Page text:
Big-Block Chevy Horsepower
Q: I have a ’69 Chevelle SS with a ’72 454 Chevy big-block engine that has been bored 0.030 inch over. The stock crank has been turned 10/10 on the journals, and I have reconditioned stock rods with ARP bolts. The pistons are TRW L2465F forged domed. All of this has been balanced for smooth operation. The cast-iron heads were ported and gasket-matched, and I had stainless steel 2.19 intake and 1.88 exhaust valves installed. The block has been decked and the heads have been shaved to 115cc to achieve a compression ratio of 10.25:1. The camshaft is a hydraulic flat-tappet Lunati special purpose grind PN H225-235 with stock rocker arms. The intake is a Weiand Stealth with a Barry Grant 750-cfm Speed Demon carburetor. The distributor is an ACCEL 52000 series with the 300+ ACCEL digital box and matching coil. Hooker Super Comp headers reduced down to 2.50-inch exhaust flowing through Flowmaster 40-series mufflers and 2 1/4-inch tail pipes in stock location with chrome tips. The Muncie four-speed transmission has a 3.55 posi 12-bolt rearend. It’s on 26-inch tires, and the engine has about 10,000-15,000 miles on it. This combination has a lot of power and I’m assuming it produces over 400 hp, but you know how it is when the horsepower bug bites you; I want more power. This car is a weekend warrior and usually gets 110-octane race gas.
I now have the funds for aluminum heads, roller camshaft, lifters, and roller rocker arms. I was thinking of purchasing the Edelbrock RPM Performer (PN 60459 or GM PN 12363390) heads and a COMP Cams roller camshaft and lifters along with COMP Ultra Pro Magnum roller rocker arms. Will I have any problems with the Edelbrock or GM heads and the pistons that I currently have in the engine? Would you recommend different heads than the ones I have chosen? What camshaft would you recommend? Would a hydraulic roller be better than a solid roller? What kind of distributor gear should I get for my ACCEL distributor? I would like to break the 500hp mark with a naturally aspirated engine, if that is possible with what I have. This is not a daily driver, and fuel economy is not a concern. I have subscribed to your magazine for more than 10 years and enjoy reading all of the tech tips and articles about making more horsepower. Any help you can provide me will be greatly appreciated. You have an excellent magazine; keep up the great work!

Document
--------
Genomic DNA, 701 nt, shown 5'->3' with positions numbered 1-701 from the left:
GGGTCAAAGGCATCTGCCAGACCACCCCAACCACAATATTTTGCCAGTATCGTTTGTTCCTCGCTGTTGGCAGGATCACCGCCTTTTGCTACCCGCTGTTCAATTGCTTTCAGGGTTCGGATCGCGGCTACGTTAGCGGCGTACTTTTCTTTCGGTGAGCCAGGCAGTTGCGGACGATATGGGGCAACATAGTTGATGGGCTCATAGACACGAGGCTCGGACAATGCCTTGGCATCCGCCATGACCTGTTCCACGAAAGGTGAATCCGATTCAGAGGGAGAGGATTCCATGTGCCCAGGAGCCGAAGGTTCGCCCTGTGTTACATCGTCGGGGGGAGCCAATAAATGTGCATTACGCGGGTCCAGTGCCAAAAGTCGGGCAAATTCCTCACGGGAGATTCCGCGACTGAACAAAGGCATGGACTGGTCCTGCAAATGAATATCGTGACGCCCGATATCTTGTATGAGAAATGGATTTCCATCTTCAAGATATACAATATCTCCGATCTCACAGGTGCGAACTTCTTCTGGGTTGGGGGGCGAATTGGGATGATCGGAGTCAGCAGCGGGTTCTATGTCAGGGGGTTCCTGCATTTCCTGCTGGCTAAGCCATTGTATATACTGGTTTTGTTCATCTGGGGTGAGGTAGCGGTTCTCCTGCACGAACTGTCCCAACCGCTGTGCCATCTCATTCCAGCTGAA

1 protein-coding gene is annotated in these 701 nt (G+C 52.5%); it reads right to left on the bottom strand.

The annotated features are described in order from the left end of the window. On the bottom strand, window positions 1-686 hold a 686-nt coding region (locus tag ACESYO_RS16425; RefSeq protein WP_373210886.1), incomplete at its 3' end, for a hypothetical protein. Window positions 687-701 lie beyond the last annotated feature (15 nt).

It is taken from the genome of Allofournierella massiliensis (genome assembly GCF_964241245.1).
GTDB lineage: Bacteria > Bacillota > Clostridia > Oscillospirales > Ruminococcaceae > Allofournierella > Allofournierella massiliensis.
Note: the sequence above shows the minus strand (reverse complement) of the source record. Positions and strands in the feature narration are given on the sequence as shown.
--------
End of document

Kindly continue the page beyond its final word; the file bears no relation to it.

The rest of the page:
A: Isn’t this horsepower thing a real addiction? If it makes you feel any better, you’re not alone!
Your plan does have a few issues. Both the GM Performance Parts and Edelbrock cylinder heads are a semi-open chamber design, which will crash into your full-open-chamber TRW piston domes. If you wish to switch to aftermarket aluminum heads, you’ll need to go with an open-chamber design. We really like the Dart CNC Pro-1s, but this may be a little too much cylinder head for your build. Dart also offers a new Pro-1 oval-port 275cc inlet port aluminum head. These feature a 121cc open combustion chamber that can be milled down to a minimum 108cc combustion chamber volume. If you clip the heads 0.030 inch you’ll be right back to your 115cc pump-gas friendly 10.2:1 CR. The heads (PN 19000171) come completely assembled with 2.19-/1.88-inch stainless valves and 1.550-inch single valvesprings with 145 pounds on the seat and a max lift of 0.660 inch.